June 2021

Outcomes for systemic therapy in older patients with metastatic melanoma: Results from the Dutch Melanoma Treatment Registry.

J Geriatr Oncol 2021 09 19;12(7):1031-1038. Epub 2021 May 19.

Department of Surgical Oncology, Netherlands Cancer Institute- Antoni van Leeuwenhoek hospital, Amsterdam, the Netherlands; Scientific bureau, Dutch Institute for Clinical Auditing, Leiden, the Netherlands; Department of Biomedical Data Sciences, Leiden University Medical Center, Leiden, the Netherlands.

Background: The incidence of metastatic melanoma is increasing in all ages. Multiple trials with targeted drugs and immune checkpoint inhibitors showed improved survival in metastatic melanoma. However, patients aged ≥75 years are often under-represented in clinical trials, therefore raising questions on safety and efficacy of treatment.

Patients And Methods: We analyzed a real-world cohort of 3054 patients with metastatic melanoma stratified for age (≤65 years, 66-74 years and ≥ 75 years), and BRAF status, providing data on treatment strategies, toxicity, and survival. Kaplan Meier curves and Cox Proportional Hazard Models were used to present overall survival (OS) and Melanoma Specific Survival (MSS).

Results: Overall, 52.2% of patients were ≤ 65 years and 18.4% of patients ≥75 years. BRAF mutated tumors were found less often in patients ≥75 years: 34.5% versus 65% in patients ≤65 years. Patients ≥75 years received systemic therapy less frequently compared to their younger counterparts independent of the BRAF status. When receiving treatment, no statistical significant difference in grade 3 or 4 toxicity was observed. Three year Overall Survival rate was 13.7% (9.1-19.3) in patients ≥75 years versus 26.7% (23.1-30.4) in patients ≤65 years, with a Hazard Ratio (HR) of 1.71 (95%CI 1.50-1.95), p < 0.001. Three year Melanoma Specific Survival was 30.4% (22.0-39.2) versus 34.0% (29.7-38.2), HR 1.26 (95% CI 1.07-1.49), p = 0.005 with an adjusted HR of 1.21 (1.00-1.47), p = 0.049.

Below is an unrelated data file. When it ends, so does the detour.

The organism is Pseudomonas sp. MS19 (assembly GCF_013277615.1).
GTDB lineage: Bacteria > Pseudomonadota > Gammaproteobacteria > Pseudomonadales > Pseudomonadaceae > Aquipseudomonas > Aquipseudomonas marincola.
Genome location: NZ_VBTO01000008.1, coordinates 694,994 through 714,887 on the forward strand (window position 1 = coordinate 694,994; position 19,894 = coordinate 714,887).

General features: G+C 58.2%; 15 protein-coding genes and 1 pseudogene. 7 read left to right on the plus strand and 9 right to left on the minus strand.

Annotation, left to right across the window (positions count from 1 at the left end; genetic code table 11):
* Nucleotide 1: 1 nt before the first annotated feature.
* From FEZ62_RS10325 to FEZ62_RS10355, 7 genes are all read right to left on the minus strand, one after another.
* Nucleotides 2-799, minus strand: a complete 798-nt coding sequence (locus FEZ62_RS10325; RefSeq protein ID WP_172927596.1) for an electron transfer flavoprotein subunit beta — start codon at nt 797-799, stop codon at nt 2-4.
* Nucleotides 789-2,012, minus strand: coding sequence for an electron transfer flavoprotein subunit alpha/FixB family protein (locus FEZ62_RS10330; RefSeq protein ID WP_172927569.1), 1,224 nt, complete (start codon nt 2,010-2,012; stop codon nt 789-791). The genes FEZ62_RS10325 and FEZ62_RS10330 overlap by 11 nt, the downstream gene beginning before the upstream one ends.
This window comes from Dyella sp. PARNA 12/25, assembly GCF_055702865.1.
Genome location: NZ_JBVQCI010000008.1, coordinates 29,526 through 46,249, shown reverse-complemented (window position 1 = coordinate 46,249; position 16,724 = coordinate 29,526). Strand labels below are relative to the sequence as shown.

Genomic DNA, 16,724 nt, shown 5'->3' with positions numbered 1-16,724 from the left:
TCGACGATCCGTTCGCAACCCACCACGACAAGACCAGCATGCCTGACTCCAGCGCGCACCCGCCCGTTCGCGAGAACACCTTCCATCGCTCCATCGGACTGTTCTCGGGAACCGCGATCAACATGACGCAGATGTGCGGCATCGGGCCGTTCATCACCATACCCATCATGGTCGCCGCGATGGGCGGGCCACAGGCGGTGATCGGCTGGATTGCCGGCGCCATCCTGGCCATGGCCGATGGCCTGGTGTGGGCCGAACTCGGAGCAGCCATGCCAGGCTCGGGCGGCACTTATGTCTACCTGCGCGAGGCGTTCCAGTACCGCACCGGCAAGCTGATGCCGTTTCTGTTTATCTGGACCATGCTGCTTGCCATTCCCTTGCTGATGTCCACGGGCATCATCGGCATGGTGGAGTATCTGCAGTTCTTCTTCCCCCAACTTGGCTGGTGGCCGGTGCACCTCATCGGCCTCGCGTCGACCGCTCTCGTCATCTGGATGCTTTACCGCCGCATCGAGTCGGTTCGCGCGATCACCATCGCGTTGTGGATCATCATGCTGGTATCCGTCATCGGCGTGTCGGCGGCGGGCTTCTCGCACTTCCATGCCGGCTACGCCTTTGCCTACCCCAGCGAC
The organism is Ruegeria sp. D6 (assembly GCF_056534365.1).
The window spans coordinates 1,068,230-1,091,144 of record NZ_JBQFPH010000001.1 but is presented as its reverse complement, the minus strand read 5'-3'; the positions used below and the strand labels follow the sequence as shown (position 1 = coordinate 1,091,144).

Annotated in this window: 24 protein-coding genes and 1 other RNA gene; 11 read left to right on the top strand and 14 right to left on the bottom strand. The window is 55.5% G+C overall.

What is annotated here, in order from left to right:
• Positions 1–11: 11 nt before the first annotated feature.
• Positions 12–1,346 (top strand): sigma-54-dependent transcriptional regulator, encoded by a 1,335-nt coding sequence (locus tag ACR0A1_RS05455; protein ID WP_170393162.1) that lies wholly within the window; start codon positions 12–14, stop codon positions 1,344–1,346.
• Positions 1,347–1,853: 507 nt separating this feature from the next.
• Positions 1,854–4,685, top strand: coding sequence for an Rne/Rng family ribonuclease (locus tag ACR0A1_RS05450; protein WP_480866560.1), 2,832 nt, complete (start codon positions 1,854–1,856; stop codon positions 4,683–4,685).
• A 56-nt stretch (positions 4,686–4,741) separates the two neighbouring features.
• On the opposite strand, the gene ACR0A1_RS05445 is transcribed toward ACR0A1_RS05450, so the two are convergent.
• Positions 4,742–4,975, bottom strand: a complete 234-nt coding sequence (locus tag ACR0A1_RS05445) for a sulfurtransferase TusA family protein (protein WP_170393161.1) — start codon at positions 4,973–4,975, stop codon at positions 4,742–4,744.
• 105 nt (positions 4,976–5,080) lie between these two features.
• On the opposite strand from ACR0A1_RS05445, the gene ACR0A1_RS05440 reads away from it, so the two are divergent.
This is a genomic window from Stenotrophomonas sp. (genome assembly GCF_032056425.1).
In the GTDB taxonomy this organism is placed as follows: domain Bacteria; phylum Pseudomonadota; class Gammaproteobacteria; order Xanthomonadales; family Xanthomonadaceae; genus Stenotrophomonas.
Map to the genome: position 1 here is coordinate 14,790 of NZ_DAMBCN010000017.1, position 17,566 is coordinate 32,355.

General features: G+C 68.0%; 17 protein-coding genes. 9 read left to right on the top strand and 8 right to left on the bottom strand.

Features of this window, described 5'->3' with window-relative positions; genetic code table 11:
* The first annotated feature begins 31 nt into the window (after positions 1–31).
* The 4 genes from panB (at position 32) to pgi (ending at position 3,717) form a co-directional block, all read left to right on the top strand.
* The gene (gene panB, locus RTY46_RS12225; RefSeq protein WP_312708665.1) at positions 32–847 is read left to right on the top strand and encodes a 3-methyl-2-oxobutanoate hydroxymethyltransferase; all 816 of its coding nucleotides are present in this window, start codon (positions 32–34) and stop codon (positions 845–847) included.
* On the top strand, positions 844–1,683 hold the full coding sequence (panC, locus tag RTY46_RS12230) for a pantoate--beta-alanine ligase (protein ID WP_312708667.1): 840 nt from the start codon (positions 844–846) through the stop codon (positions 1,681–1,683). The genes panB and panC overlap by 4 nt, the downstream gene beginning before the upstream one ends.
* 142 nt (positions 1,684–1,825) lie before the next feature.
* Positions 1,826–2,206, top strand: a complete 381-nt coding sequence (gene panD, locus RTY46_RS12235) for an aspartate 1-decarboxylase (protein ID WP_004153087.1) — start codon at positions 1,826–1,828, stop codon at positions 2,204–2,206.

Conclusion: Patients with metastatic melanoma ≥75 years are less frequently treated, but when treated there is no statistical significant increase in toxicity and only a borderline statistical significant difference in Melanoma Specific Survival was seen, compared to younger patients.
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http://dx.doi.org/10.1016/j.jgo.2021.04.006DOI Listing
September 2021

Clinical outcome of patients with metastatic melanoma of unknown primary in the era of novel therapy.

Cancer Immunol Immunother 2021 Nov 27;70(11):3123-3135. Epub 2021 Mar 27.

Departments of Medical Oncology and Radiology and Nuclear Medicine, Erasmus MC Cancer Institute, Rotterdam, The Netherlands.